Much of the early roster talk here in February has centered around the starting rotation. The recent talk unfortunately has been related to injury, specifically Matt Garza and Scott Baker. But overall, the wonderings involved how the rotation would shake out considering the depth at the position. The openings up for competition will be limited to the fourth and fifth slots of the starting staff, pending Garza’s health status by Opening Day.
With Cactus Leage games now in full swing, it is a good time to start looking at the other position openings that manager Dale Sveum and staff will need to shake out come April. Today we take a look at the outfield, an area which figures to have the least question marks as things currently stand. The only real question, in fact, is whether or not the Cubs would carry a fifth outfielder on the roster come Opening Day. Barring a trade of Alfonso Soriano or David DeJesus, the starting outfield jobs are pretty much set from 2012, with new comers Nate Schierholtz and Scott Hairston providing platoon action in right field.
Feb 23, 2013; Tempe, AZ, USA; Chicago Cubs center fielder Brett Jackson (7) gestures that the tag was on his head on a play at the plate that he was called out on by umpire Jim Wolf (28) during the second inning at Tempe Diablo Stadium. Mandatory Credit: Jake Roth-USA TODAY Sports
Once factor that will determine whether or not the Cubs carry a fifth outfielder is how many arms will be on the pitching staff. If the Cubs carry 13 pitchers to start the season. The other variable is how many infielders will be kept on the roster. Like the outfield, the starting spots are pretty much set, barring injury. The Cubs may need to carry a sixth infielder over a fifth outfielder.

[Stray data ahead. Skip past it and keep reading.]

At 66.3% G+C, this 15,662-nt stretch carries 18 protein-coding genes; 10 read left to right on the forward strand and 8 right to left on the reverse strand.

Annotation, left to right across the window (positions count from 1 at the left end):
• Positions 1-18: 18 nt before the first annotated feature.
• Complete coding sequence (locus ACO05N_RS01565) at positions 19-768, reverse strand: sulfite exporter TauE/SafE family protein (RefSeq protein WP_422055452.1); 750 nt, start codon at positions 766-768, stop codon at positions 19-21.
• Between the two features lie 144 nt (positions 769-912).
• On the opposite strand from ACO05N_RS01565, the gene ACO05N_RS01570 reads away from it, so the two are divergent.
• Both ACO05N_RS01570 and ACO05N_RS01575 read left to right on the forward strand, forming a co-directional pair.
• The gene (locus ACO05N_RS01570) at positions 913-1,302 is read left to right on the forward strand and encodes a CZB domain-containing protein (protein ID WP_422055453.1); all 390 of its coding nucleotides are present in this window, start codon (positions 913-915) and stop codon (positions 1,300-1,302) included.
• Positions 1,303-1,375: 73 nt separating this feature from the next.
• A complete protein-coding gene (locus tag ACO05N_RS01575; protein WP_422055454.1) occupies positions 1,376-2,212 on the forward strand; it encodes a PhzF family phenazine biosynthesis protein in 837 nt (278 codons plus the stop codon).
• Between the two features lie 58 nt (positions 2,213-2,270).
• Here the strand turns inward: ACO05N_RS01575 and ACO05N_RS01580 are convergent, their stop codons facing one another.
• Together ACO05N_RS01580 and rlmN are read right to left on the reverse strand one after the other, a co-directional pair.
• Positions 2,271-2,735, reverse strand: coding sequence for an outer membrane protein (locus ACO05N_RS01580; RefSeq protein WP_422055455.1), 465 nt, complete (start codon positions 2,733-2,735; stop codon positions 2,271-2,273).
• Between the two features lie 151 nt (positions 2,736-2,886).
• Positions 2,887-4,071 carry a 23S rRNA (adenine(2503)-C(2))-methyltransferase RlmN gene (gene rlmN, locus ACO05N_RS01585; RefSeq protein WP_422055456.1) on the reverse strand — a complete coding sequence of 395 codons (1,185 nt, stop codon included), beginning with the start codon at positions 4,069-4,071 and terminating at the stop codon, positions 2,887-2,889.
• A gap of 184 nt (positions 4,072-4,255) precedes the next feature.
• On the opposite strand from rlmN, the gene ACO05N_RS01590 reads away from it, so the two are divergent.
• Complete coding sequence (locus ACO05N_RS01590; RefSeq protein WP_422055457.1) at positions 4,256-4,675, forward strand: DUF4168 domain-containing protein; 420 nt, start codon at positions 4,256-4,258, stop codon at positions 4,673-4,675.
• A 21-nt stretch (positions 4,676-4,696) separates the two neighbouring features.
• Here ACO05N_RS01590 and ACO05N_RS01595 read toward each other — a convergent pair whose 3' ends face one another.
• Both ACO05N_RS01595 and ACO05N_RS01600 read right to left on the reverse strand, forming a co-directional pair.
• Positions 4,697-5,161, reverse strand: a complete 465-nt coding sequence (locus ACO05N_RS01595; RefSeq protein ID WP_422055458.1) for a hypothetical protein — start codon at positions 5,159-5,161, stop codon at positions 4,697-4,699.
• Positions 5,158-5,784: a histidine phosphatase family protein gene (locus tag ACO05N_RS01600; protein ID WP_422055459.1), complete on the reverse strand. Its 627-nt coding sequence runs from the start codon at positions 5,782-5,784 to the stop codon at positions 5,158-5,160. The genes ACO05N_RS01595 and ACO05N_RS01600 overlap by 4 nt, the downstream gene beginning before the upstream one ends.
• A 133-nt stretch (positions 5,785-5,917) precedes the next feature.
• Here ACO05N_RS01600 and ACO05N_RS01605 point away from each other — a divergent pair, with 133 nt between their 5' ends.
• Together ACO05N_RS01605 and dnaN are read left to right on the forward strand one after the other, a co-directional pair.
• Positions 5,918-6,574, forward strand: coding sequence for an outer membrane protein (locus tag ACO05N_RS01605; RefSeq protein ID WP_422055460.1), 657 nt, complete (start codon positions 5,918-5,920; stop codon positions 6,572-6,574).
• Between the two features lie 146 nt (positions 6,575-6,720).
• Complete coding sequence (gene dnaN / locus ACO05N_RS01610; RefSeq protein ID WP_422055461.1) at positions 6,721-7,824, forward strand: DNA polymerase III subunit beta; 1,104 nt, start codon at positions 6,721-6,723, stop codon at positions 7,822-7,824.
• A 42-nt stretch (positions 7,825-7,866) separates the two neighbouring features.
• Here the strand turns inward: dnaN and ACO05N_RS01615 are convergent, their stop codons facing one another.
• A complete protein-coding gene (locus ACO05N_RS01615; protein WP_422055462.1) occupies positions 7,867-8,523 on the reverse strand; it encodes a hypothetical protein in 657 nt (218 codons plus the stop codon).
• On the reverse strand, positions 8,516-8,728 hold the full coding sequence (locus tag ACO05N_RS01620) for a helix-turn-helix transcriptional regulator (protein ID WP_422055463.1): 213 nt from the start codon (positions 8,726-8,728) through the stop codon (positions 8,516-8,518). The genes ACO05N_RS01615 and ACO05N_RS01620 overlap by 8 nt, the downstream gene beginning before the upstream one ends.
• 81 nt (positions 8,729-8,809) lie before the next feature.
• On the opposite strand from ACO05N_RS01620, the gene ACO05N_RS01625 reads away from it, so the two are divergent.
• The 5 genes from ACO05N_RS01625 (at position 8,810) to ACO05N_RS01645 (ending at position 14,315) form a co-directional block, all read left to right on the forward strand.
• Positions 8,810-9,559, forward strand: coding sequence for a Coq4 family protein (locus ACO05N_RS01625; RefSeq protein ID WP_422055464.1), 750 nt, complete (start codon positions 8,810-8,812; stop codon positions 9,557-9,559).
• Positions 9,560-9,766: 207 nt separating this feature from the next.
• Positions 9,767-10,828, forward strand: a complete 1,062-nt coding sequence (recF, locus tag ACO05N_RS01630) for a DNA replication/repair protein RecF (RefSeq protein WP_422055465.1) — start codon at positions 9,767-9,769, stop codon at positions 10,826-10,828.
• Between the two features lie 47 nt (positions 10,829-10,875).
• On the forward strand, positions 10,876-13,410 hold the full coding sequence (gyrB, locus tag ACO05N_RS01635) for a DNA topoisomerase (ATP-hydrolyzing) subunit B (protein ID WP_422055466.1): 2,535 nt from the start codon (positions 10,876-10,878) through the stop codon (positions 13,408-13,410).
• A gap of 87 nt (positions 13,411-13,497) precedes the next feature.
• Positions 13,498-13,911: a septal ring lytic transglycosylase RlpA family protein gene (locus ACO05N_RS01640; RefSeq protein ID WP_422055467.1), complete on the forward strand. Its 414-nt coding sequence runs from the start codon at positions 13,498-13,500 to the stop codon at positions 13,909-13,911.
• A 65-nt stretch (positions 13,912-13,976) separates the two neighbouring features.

Brett Jackson and his reinvented swing mechanics would figure to be the first choice should the Cubs carry five outfielders. Jackson has gotten off to a good start this Spring while providing a solid glove on defense. It also does not hurt that he got a cup of coffee at the end of last season, which would put him ahead of prospects like Jorge Soler and Matt Szczur, with both youngsters needing more time in the minors anyway. One reason to hold Jackson back would be that keeping him in the minors would allow him to get regular at bats, when having him tag along with the Major League squad in April would figure to have him spending some, if not a lot, of time on the bench as a sub.
Dave Sappelt could be a dark horse option as the fifth outfielder. He would the Cubs depth chart a different look than Jackson in that Sappelt brings to the table a right handed stick. The Cubs have traditionally lacked left handed hitting, but the current projected roster would already feature several left handed options in the form of DeJesus, Schierholtz, Luis Valbuena, and Ian Stewart, with Anthony Rizzo already being a fixture at first base.
Bottom line, keep your eye on Jackson and Sappelt to see who will make build the case to be included in the outfield mix come April 1st.